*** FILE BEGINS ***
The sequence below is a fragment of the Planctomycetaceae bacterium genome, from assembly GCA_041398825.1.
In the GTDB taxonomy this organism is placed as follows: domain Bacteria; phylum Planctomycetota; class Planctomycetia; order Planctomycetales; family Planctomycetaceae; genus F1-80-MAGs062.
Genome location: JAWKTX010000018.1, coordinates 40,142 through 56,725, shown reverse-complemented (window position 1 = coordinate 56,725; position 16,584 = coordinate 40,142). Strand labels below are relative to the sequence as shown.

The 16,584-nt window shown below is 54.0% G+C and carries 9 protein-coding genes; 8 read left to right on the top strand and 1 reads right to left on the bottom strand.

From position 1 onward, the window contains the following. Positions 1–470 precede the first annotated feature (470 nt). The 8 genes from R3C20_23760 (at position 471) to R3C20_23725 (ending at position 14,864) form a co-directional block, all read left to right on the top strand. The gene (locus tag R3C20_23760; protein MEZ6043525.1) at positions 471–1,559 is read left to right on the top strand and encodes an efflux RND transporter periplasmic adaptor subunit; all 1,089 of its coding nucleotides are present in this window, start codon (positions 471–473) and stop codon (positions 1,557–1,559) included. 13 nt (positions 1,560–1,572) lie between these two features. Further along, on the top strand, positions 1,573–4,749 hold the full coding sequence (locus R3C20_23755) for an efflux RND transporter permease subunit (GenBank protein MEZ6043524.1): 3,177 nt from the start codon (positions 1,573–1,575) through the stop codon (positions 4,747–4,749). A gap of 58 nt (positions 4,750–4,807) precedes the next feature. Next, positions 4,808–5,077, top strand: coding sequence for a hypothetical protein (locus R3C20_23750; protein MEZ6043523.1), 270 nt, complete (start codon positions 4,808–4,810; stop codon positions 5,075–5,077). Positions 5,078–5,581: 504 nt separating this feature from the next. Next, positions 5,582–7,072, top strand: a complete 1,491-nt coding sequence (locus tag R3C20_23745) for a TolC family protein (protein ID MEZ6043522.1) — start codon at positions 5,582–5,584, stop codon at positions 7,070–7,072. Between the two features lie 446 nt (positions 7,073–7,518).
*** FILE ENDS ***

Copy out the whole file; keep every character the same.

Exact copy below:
The sequence below is a fragment of the Planctomycetaceae bacterium genome, from assembly GCA_041398825.1.
In the GTDB taxonomy this organism is placed as follows: domain Bacteria; phylum Planctomycetota; class Planctomycetia; order Planctomycetales; family Planctomycetaceae; genus F1-80-MAGs062.
Genome location: JAWKTX010000018.1, coordinates 40,142 through 56,725, shown reverse-complemented (window position 1 = coordinate 56,725; position 16,584 = coordinate 40,142). Strand labels below are relative to the sequence as shown.

The 16,584-nt window shown below is 54.0% G+C and carries 9 protein-coding genes; 8 read left to right on the top strand and 1 reads right to left on the bottom strand.

From position 1 onward, the window contains the following. Positions 1–470 precede the first annotated feature (470 nt). The 8 genes from R3C20_23760 (at position 471) to R3C20_23725 (ending at position 14,864) form a co-directional block, all read left to right on the top strand. The gene (locus tag R3C20_23760; protein MEZ6043525.1) at positions 471–1,559 is read left to right on the top strand and encodes an efflux RND transporter periplasmic adaptor subunit; all 1,089 of its coding nucleotides are present in this window, start codon (positions 471–473) and stop codon (positions 1,557–1,559) included. 13 nt (positions 1,560–1,572) lie between these two features. Further along, on the top strand, positions 1,573–4,749 hold the full coding sequence (locus R3C20_23755) for an efflux RND transporter permease subunit (GenBank protein MEZ6043524.1): 3,177 nt from the start codon (positions 1,573–1,575) through the stop codon (positions 4,747–4,749). A gap of 58 nt (positions 4,750–4,807) precedes the next feature. Next, positions 4,808–5,077, top strand: coding sequence for a hypothetical protein (locus R3C20_23750; protein MEZ6043523.1), 270 nt, complete (start codon positions 4,808–4,810; stop codon positions 5,075–5,077). Positions 5,078–5,581: 504 nt separating this feature from the next. Next, positions 5,582–7,072, top strand: a complete 1,491-nt coding sequence (locus tag R3C20_23745) for a TolC family protein (protein ID MEZ6043522.1) — start codon at positions 5,582–5,584, stop codon at positions 7,070–7,072. Between the two features lie 446 nt (positions 7,073–7,518).